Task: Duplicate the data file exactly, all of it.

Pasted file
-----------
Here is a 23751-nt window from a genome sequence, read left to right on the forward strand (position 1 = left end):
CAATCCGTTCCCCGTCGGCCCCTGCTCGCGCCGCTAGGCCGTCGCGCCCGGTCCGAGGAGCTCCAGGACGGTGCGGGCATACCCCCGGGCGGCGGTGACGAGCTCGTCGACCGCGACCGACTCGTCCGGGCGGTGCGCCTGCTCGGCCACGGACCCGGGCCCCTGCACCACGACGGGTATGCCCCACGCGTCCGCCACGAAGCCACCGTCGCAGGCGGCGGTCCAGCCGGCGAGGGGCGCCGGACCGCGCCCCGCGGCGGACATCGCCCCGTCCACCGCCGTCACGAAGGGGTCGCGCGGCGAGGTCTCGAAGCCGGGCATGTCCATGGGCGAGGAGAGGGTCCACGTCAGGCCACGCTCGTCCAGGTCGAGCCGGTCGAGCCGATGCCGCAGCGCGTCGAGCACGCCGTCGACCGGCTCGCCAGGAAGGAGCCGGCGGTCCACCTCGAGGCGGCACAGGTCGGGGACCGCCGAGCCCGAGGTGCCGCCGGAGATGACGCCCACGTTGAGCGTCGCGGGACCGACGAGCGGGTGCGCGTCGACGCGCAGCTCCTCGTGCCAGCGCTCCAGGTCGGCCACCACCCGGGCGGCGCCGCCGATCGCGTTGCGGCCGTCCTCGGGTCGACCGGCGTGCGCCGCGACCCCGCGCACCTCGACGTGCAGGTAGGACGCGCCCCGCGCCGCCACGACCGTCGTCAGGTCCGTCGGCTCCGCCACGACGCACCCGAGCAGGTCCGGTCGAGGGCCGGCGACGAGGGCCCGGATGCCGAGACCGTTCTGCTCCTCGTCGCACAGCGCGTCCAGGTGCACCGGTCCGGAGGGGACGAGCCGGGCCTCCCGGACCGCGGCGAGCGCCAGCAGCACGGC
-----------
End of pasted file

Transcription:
Here is a 23751-nt window from a genome sequence, read left to right on the forward strand (position 1 = left end):
CAATCCGTTCCCCGTCGGCCCCTGCTCGCGCCGCTAGGCCGTCGCGCCCGGTCCGAGGAGCTCCAGGACGGTGCGGGCATACCCCCGGGCGGCGGTGACGAGCTCGTCGACCGCGACCGACTCGTCCGGGCGGTGCGCCTGCTCGGCCACGGACCCGGGCCCCTGCACCACGACGGGTATGCCCCACGCGTCCGCCACGAAGCCACCGTCGCAGGCGGCGGTCCAGCCGGCGAGGGGCGCCGGACCGCGCCCCGCGGCGGACATCGCCCCGTCCACCGCCGTCACGAAGGGGTCGCGCGGCGAGGTCTCGAAGCCGGGCATGTCCATGGGCGAGGAGAGGGTCCACGTCAGGCCACGCTCGTCCAGGTCGAGCCGGTCGAGCCGATGCCGCAGCGCGTCGAGCACGCCGTCGACCGGCTCGCCAGGAAGGAGCCGGCGGTCCACCTCGAGGCGGCACAGGTCGGGGACCGCCGAGCCCGAGGTGCCGCCGGAGATGACGCCCACGTTGAGCGTCGCGGGACCGACGAGCGGGTGCGCGTCGACGCGCAGCTCCTCGTGCCAGCGCTCCAGGTCGGCCACCACCCGGGCGGCGCCGCCGATCGCGTTGCGGCCGTCCTCGGGTCGACCGGCGTGCGCCGCGACCCCGCGCACCTCGACGTGCAGGTAGGACGCGCCCCGCGCCGCCACGACCGTCGTCAGGTCCGTCGGCTCCGCCACGACGCACCCGAGCAGGTCCGGTCGAGGGCCGGCGACGAGGGCCCGGATGCCGAGACCGTTCTGCTCCTCGTCGCACAGCGCGTCCAGGTGCACCGGTCCGGAGGGGACGAGCCGGGCCTCCCGGACCGCGGCGAGCGCCAGCAGCACGGC